- Consolidation therapy (weeks 6-14): Patients receive cyclophosphamide IV over 30 minutes on days 1 and 29; cytarabine subcutaneously (SC) or IV on days 2-5, 9-12, 30-33, and 37-40; oral mercaptopurine daily on days 1-14 and 29-42; vincristine IV on days 15, 22, 43, and 50; asparaginase IM on days 15, 17, 19, 22, 24, 26, 43, 45, 47, 50, 52, and 54; and methotrexate IT on days 1, 15, 29, and 43.
Patients then proceed to interim maintenance and delayed intensification on weeks 15-46. Courses repeat every 16 weeks.
- Maintenance I and II (weeks 15-22 and 31-38): Patients receive vincristine IV and methotrexate IV on days 1, 11, 21, 31, and 41; asparaginase IM on days 2, 12, 22, 32, and 42; and methotrexate IT on days 1 and 31.
- Delayed Intensification (weeks 23-36 and 39-42): Patients receive vincristine IV on days 57, 64, and 71; methotrexate IT on day 57; oral dexamethasone 2-3 times daily on days 57-63 and 71-77; doxorubicin IV over 15 minutes 3 times weekly on days 57, 64, and 71; and asparaginase IM on days 60, 62, 64, 67, 69, and 71.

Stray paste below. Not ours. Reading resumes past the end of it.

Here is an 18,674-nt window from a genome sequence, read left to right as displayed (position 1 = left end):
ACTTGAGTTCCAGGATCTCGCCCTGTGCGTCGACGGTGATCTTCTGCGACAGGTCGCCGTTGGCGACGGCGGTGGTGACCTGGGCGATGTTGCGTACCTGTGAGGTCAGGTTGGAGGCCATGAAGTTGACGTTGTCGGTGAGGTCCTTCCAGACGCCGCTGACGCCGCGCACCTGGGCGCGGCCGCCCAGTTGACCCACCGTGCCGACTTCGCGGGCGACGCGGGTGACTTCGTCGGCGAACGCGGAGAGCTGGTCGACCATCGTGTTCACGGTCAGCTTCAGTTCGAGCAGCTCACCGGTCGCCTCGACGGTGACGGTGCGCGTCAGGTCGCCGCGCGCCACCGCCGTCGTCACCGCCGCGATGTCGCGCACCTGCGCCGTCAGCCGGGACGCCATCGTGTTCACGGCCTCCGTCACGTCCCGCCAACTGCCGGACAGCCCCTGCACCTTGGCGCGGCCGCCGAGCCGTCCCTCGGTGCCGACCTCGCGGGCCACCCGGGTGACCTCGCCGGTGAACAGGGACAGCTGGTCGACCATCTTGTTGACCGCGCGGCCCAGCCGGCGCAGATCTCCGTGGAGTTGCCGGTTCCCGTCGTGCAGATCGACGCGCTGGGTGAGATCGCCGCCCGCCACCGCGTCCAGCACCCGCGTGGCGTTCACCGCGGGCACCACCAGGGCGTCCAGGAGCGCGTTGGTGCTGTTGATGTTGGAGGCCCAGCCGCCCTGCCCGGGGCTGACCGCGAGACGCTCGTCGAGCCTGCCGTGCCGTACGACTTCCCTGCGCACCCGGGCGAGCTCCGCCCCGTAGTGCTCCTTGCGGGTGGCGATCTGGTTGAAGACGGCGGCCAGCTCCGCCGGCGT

- Delayed Intensification-Reconsolidation (weeks 27-30 and 43-46): Patients receive oral thioguanine on days 85-98; methotrexate IT on day 85; cyclophosphamide IV over 30 minutes on day 85; cytarabine IV or SC on days 86-89 and 93-96; asparaginase IM on days 99, 101, 103, 106, 108, and 110; and vincristine IV on days 99 and 106.
- Continuation therapy (weeks 47-130): Patients receive vincristine IV on days 1, 29, and 57; oral dexamethasone twice daily for 5 consecutive days on days 1-5, 29-33, and 57-61; oral mercaptopurine on days 1-84; oral methotrexate on days 8, 15, 22, 29, 36, 43, 50, 57, 64, 71, and 78; and methotrexate IT on day 1.
Patients with CNS 3 disease or who are within 24 months of diagnosis with an initial WBC ≥ 100,000/mm^3 undergo whole brain radiotherapy (omit or discontinue mercaptopurine and IT methotrexate) on day 1. Testicular radiotherapy also begins on day 1.
Patients may receive oral methotrexate on day 1 of each course (if IT methotrexate is not administered).
Patients are followed every 2 months for 2 years, every 3 months for 1 year, every 6 months for 2 years, and then annually thereafter.
PROJECTED ACCRUAL: A total of 260 patients will be accrued for this study within 3.1 years.
|Study Type :||Interventional (Clinical Trial)|
|Actual Enrollment :||276 participants|
|Masking:||None (Open Label)|
|Official Title:||ALinC 17: Protocol for Patients With Newly Diagnosed High Risk Acute Lymphoblastic Leukemia (ALL) - Evaluation of the Augmented BFM Regimen: A Phase III Study|